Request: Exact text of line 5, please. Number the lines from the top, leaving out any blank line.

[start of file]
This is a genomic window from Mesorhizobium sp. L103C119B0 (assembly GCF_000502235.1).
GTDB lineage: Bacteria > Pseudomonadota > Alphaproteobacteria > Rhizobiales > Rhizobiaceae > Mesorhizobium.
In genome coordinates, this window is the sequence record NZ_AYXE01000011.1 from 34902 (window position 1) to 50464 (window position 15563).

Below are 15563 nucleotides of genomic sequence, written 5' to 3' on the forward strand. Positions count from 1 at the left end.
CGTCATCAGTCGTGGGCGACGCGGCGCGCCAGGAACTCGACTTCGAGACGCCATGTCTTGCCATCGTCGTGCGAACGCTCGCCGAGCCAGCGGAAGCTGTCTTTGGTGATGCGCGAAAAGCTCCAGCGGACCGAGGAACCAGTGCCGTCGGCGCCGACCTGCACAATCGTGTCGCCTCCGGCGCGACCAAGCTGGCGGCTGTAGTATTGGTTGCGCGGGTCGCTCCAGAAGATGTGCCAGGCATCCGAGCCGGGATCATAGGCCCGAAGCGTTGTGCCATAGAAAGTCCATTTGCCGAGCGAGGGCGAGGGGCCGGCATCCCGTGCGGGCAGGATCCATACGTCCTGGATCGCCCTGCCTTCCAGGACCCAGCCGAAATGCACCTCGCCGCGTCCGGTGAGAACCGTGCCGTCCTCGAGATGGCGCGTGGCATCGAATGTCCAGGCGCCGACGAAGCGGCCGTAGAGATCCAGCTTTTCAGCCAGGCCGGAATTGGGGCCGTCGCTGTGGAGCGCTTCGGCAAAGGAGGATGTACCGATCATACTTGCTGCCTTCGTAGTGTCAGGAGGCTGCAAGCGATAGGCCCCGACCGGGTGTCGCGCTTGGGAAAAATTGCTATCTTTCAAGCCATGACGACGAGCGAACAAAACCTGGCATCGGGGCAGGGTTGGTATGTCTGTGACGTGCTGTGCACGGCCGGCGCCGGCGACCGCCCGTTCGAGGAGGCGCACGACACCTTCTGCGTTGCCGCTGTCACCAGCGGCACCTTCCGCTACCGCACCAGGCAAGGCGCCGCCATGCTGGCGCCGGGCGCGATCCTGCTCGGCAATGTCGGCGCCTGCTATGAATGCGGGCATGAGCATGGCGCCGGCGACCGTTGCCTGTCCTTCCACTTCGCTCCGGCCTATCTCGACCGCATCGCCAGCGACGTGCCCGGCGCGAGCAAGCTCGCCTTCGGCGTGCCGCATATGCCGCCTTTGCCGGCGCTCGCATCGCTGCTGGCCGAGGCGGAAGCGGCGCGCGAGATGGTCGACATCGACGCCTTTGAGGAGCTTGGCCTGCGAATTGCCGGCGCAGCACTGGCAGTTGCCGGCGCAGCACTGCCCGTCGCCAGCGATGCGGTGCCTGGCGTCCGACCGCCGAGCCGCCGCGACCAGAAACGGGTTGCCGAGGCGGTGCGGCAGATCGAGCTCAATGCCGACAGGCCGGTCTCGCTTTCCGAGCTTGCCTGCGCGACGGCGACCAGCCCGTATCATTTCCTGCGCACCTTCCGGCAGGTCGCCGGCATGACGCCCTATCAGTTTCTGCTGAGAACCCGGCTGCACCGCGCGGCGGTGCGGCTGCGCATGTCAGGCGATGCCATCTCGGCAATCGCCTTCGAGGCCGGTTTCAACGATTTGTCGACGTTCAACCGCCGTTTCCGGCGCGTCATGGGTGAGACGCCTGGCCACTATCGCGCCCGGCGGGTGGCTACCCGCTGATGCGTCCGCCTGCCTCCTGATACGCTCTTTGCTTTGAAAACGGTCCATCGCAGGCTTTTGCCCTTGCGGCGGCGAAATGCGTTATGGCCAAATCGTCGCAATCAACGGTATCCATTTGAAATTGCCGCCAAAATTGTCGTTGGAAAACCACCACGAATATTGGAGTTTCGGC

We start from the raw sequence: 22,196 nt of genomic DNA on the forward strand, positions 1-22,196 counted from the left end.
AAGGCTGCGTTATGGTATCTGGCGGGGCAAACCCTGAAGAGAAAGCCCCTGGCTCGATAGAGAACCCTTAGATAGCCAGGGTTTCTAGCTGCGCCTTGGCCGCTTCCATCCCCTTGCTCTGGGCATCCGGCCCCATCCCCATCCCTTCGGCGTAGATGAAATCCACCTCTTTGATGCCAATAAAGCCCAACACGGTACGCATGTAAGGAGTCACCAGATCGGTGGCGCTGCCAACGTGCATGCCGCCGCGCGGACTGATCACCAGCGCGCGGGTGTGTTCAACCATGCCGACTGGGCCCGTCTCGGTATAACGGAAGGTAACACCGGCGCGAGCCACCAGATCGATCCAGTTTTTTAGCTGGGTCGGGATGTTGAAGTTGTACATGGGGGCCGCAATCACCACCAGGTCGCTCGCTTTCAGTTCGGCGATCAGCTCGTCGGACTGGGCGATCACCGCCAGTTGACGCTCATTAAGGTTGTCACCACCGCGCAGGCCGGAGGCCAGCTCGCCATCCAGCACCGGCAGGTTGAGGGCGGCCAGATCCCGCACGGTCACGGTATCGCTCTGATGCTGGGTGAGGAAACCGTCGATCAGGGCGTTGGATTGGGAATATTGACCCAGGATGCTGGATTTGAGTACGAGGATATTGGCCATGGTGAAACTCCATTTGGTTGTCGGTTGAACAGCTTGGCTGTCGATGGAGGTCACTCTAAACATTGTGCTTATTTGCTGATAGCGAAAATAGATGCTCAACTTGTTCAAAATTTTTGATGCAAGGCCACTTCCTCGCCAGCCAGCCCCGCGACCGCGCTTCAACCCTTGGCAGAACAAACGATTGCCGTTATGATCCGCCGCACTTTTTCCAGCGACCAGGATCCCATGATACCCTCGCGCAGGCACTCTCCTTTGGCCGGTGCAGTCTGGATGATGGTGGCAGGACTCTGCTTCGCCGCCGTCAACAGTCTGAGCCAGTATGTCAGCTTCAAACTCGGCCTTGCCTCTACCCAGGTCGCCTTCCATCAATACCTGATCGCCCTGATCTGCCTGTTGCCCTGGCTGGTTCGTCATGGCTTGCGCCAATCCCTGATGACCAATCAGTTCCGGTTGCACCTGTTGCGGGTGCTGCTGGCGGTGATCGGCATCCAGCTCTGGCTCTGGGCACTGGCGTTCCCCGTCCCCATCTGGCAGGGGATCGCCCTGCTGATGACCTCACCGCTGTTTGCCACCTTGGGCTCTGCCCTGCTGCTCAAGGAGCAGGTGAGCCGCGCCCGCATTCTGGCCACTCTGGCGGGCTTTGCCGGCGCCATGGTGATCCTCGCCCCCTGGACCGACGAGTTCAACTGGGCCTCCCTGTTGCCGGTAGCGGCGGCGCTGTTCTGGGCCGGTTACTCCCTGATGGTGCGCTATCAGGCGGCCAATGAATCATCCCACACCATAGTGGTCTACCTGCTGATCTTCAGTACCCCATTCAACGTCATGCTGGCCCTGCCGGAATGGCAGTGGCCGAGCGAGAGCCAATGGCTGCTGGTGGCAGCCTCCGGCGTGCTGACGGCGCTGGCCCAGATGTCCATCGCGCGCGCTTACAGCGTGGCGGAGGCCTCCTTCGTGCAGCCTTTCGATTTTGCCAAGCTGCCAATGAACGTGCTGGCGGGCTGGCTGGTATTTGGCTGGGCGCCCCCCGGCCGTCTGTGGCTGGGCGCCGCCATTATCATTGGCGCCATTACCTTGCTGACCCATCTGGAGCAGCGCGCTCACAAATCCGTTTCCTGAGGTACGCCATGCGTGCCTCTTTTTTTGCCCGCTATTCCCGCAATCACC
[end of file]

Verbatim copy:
CGTCATCAGTCGTGGGCGACGCGGCGCGCCAGGAACTCGACTTCGAGACGCCATGTCTTGCCATCGTCGTGCGAACGCTCGCCGAGCCAGCGGAAGCTGTCTTTGGTGATGCGCGAAAAGCTCCAGCGGACCGAGGAACCAGTGCCGTCGGCGCCGACCTGCACAATCGTGTCGCCTCCGGCGCGACCAAGCTGGCGGCTGTAGTATTGGTTGCGCGGGTCGCTCCAGAAGATGTGCCAGGCATCCGAGCCGGGATCATAGGCCCGAAGCGTTGTGCCATAGAAAGTCCATTTGCCGAGCGAGGGCGAGGGGCCGGCATCCCGTGCGGGCAGGATCCATACGTCCTGGATCGCCCTGCCTTCCAGGACCCAGCCGAAATGCACCTCGCCGCGTCCGGTGAGAACCGTGCCGTCCTCGAGATGGCGCGTGGCATCGAATGTCCAGGCGCCGACGAAGCGGCCGTAGAGATCCAGCTTTTCAGCCAGGCCGGAATTGGGGCCGTCGCTGTGGAGCGCTTCGGCAAAGGAGGATGTACCGATCATACTTGCTGCCTTCGTAGTGTCAGGAGGCTGCAAGCGATAGGCCCCGACCGGGTGTCGCGCTTGGGAAAAATTGCTATCTTTCAAGCCATGACGACGAGCGAACAAAACCTGGCATCGGGGCAGGGTTGGTATGTCTGTGACGTGCTGTGCACGGCCGGCGCCGGCGACCGCCCGTTCGAGGAGGCGCACGACACCTTCTGCGTTGCCGCTGTCACCAGCGGCACCTTCCGCTACCGCACCAGGCAAGGCGCCGCCATGCTGGCGCCGGGCGCGATCCTGCTCGGCAATGTCGGCGCCTGCTATGAATGCGGGCATGAGCATGGCGCCGGCGACCGTTGCCTGTCCTTCCACTTCGCTCCGGCCTATCTCGACCGCATCGCCAGCGACGTGCCCGGCGCGAGCAAGCTCGCCTTCGGCGTGCCGCATATGCCGCCTTTGCCGGCGCTCGCATCGCTGCTGGCCGAGGCGGAAGCGGCGCGCGAGATGGTCGACATCGACGCCTTTGAGGAGCTTGGCCTGCGAATTGCCGGCGCAGCACTGGCAGTTGCCGGCGCAGCACTGCCCGTCGCCAGCGATGCGGTGCCTGGCGTCCGACCGCCGAGCCGCCGCGACCAGAAACGGGTTGCCGAGGCGGTGCGGCAGATCGAGCTCAATGCCGACAGGCCGGTCTCGCTTTCCGAGCTTGCCTGCGCGACGGCGACCAGCCCGTATCATTTCCTGCGCACCTTCCGGCAGGTCGCCGGCATGACGCCCTATCAGTTTCTGCTGAGAACCCGGCTGCACCGCGCGGCGGTGCGGCTGCGCATGTCAGGCGATGCCATCTCGGCAATCGCCTTCGAGGCCGGTTTCAACGATTTGTCGACGTTCAACCGCCGTTTCCGGCGCGTCATGGGTGAGACGCCTGGCCACTATCGCGCCCGGCGGGTGGCTACCCGCTGATGCGTCCGCCTGCCTCCTGATACGCTCTTTGCTTTGAAAACGGTCCATCGCAGGCTTTTGCCCTTGCGGCGGCGAAATGCGTTATGGCCAAATCGTCGCAATCAACGGTATCCATTTGAAATTGCCGCCAAAATTGTCGTTGGAAAACCACCACGAATATTGGAGTTTCGGC